SILER CITY — At Chatham Middle School, some educators are finding ways to celebrate Native American Heritage Month by teaching students the history of the Americas’ first inhabitants through …
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SILER CITY — At Chatham Middle School, some educators are finding ways to celebrate Native American Heritage Month by teaching students the history of the Americas’ first inhabitants through colorful displays and activities.
Commemorated in November, Native American Heritage Month is meant to celebrate cultures, traditions and histories and to acknowledge the important contributions of Native people. It’s also, according to the National Congress of American Indians, an “opportune time to educate the general public about tribes, to raise a general awareness about the unique challenges Native people have faced both historically and in the present, and the ways in which tribal citizens have worked to conquer these challenges.”
Social studies and science teacher Kevin Bishop created an activity quiz for his students on Google Forms, spanning the establishment of the first Indian Reservation, the number of Indigenous people estimated to have lived in North America before Christopher Columbus arrived and notable Indigenous historical figures. The activity accompanied a large classroom display made by fellow Chatham Middle teachers, Judit Dorado-Zimo and Angela Boone.
“I thought it would be a great opportunity to get students into groups, get out of their seats and walk down the hall to the display to interact with the display,” Bishop said of the display.
“The assignment itself was nothing special. I really just wanted the students to take the time to read what was on the display, possibly discuss it, and bring that information back to class,” he said. “I wasn’t sure what was going to come of it, but it was successful enough that I plan on using future displays in the same way.”
The display itself features information on Indigenous societies, medicine men, chiefs and religion along with prominent Indigenous people, maps with historical territories and key events regarding European and colonist violence toward Native people.
Dorado-Zimo said the idea for the display came last year, when she and Boone were discussing displays they created for Black History Month.
“... She said she would like to have a display on Native Americans. I thought it was a great idea,” Dorado-Zimo said. “We checked when the heritage month was and we put our brains and resources together and this is what we ended up creating.”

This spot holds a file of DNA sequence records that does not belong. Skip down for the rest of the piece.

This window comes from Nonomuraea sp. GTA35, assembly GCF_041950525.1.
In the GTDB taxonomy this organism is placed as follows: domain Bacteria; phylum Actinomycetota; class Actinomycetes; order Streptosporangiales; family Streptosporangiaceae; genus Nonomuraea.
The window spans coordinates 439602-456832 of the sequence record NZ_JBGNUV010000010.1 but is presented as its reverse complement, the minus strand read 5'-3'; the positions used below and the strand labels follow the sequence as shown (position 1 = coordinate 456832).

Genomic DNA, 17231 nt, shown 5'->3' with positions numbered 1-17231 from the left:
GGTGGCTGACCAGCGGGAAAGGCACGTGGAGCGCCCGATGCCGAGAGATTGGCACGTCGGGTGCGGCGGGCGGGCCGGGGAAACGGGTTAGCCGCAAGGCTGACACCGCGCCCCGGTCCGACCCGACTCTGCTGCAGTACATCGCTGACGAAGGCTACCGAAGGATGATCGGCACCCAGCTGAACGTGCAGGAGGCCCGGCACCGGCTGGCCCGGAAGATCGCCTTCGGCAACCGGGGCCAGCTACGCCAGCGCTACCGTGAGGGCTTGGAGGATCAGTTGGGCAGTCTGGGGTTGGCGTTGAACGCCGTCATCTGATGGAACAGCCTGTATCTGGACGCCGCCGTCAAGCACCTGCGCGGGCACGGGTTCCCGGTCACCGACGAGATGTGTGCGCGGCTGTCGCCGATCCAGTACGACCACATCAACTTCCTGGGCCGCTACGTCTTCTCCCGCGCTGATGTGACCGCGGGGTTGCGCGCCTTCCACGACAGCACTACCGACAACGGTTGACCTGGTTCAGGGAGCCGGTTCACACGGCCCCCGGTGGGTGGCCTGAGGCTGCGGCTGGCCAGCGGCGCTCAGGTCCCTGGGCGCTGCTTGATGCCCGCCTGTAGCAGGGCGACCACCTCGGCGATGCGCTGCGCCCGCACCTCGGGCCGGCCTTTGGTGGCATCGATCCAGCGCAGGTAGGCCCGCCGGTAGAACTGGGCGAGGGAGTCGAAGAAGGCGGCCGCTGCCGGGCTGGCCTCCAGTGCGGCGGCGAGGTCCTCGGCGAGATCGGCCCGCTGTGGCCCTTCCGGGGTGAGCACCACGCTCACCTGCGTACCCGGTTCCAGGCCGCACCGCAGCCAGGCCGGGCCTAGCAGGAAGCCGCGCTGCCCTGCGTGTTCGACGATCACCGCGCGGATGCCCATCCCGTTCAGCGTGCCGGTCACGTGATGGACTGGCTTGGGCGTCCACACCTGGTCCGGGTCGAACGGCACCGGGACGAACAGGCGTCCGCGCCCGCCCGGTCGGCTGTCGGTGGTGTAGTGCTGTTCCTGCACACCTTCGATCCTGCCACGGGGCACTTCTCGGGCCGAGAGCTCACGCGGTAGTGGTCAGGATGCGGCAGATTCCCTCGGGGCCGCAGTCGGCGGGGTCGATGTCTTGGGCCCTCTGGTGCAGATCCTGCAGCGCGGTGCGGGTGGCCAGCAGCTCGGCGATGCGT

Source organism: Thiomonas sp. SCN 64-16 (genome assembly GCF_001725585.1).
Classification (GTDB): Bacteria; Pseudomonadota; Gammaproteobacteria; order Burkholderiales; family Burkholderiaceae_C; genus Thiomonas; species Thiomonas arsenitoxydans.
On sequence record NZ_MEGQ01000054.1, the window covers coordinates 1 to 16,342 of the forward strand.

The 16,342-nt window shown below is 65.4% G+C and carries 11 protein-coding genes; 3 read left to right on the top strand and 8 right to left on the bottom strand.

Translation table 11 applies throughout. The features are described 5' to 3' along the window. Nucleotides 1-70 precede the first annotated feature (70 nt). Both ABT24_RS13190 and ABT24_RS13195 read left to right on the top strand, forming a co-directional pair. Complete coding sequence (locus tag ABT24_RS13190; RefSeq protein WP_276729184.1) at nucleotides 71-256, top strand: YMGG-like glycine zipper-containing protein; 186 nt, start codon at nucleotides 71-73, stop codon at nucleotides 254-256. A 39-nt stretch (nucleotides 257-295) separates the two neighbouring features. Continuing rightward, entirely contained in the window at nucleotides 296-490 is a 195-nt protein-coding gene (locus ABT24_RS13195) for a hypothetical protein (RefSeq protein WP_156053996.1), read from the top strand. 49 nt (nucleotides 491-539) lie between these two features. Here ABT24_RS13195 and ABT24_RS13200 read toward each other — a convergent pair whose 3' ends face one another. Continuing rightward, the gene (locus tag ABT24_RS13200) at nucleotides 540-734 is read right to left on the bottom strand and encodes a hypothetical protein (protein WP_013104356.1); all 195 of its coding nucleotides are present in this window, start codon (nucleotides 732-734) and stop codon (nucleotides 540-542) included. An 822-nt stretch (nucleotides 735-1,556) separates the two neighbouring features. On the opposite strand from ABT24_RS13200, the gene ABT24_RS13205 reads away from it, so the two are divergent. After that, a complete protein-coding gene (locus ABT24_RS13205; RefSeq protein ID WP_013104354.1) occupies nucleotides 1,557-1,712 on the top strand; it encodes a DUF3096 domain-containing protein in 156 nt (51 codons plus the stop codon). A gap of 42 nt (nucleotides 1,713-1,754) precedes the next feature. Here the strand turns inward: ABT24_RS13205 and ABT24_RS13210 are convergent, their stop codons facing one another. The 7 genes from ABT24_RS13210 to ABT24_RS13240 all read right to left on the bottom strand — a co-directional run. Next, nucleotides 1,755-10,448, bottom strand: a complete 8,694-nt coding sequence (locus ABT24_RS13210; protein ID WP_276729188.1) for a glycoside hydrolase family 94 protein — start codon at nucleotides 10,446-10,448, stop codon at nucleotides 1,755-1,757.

Many Indigenous activists and leaders have called on non-Native people to support Indigenous leadership, Native-led organizations and Native communities in meaningful ways during this month and beyond. Part of that call includes educating oneself and others on the history of Native peoples as well as their contemporary life.
In Chatham, which occupies historical Skaruhreh/Tuscarora and Lumbee lands, about 1.2% of the population is Native American, according to 2019 Census estimates, with more than 10,000 American Indians residing in the Triangle.
There are eight state-recognized tribes located in North Carolina: the Coharie, the Eastern Band of Cherokee Indians, the Haliwa-Saponi, the Lumbee Tribe of North Carolina, the Meherrin, the Sappony, the Occaneechi Band of the Saponi Nation and the Waccamaw Siouan.
Bishop said the activity and display are meant to teach students about potentially unfamiliar cultures, to see that Indigenous peoples aren’t monolithic and to “allow that to become yet another perspective as we strive for viewpoint diversity.” This year, students were especially interested in learning about the Navajo Code of World War II — an unbreakable code used across the Pacific and developed by 29 Navajo men who joined the U.S. Marines — Dorado-Zimo said, along with questions about the map on Indigenous Nations of Mexico.
The display also teaches about the oppression of Native Americans, through genocidal events such as the Trail of Tears, and the Indian boarding school era — of which there has been recent renewed awareness due to discovery of the remains of 215 children in a mass grave at the Kamloops Indian Residential School.
“Native American History is such a big part of American history,” Dorado-Zimo said. “The most important thing is that getting to know other cultures is central in our understanding of the world and of others.”
Reporter Hannah McClellan can be reached at email@example.com or on Twitter at @HannerMcClellan.
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